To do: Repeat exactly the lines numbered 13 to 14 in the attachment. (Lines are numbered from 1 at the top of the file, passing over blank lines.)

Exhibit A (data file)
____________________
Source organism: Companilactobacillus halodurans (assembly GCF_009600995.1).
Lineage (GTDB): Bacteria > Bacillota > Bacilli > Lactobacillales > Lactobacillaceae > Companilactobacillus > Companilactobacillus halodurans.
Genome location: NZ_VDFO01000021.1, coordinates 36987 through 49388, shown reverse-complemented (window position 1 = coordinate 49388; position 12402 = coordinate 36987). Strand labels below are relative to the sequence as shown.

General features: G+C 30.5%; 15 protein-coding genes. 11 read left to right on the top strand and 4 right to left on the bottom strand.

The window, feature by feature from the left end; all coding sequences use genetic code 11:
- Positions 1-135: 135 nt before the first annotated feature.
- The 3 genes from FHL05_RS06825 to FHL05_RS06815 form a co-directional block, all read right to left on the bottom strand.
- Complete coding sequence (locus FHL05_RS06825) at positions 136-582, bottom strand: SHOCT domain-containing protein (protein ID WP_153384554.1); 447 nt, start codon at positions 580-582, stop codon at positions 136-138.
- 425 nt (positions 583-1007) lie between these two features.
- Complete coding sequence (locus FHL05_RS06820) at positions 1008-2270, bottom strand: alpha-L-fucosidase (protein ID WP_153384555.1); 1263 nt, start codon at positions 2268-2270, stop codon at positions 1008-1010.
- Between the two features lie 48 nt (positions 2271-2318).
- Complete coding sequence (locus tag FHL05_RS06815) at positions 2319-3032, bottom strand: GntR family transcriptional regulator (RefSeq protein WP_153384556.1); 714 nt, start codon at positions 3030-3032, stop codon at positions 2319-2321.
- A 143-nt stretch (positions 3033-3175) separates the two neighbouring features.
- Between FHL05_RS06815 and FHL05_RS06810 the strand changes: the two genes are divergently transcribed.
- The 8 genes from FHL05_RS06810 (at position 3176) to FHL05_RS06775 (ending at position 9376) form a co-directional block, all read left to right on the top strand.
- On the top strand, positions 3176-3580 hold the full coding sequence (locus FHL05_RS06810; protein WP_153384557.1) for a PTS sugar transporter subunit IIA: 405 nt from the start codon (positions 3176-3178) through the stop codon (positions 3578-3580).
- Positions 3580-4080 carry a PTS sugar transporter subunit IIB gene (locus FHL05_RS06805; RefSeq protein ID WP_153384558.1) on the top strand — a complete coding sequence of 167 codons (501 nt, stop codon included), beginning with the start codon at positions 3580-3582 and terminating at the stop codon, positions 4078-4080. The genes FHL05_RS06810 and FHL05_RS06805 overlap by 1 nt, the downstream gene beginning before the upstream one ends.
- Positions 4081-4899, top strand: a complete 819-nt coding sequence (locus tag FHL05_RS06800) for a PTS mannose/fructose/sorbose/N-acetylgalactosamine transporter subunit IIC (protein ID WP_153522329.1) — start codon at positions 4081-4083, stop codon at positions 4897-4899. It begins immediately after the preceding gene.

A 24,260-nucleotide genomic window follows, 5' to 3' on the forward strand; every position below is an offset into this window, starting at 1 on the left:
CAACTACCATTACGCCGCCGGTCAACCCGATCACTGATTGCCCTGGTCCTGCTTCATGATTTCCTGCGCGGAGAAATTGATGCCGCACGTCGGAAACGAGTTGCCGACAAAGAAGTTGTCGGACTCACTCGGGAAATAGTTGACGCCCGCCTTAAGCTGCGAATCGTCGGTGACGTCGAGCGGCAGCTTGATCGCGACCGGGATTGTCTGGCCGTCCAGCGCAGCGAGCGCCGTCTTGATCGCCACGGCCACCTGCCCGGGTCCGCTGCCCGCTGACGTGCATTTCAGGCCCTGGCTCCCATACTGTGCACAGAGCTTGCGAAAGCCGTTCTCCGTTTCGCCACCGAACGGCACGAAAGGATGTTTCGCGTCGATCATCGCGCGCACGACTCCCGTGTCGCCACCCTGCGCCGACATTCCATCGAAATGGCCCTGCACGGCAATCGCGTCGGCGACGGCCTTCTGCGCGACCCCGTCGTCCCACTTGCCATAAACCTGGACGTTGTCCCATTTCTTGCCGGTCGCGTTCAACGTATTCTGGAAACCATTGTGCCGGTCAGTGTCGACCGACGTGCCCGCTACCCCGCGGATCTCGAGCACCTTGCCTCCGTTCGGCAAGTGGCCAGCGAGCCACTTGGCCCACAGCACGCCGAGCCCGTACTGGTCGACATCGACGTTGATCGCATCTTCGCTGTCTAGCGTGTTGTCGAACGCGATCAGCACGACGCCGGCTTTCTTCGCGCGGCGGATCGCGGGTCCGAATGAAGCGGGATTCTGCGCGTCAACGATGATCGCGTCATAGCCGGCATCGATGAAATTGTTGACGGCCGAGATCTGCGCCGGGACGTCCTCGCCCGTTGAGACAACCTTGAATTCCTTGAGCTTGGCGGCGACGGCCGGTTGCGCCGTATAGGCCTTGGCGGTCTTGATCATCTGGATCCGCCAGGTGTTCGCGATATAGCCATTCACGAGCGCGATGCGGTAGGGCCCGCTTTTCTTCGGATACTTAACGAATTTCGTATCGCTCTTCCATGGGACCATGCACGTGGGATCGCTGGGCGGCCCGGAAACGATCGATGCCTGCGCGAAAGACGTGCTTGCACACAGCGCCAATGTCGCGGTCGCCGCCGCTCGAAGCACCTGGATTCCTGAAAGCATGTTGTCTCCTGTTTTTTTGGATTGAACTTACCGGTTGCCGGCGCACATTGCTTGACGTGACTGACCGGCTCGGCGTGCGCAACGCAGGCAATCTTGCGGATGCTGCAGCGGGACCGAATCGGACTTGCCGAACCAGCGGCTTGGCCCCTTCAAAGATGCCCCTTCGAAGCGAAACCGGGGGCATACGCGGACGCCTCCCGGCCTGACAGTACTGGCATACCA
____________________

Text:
- A 143-nt stretch (positions 3033-3175) separates the two neighbouring features.
- Between FHL05_RS06815 and FHL05_RS06810 the strand changes: the two genes are divergently transcribed.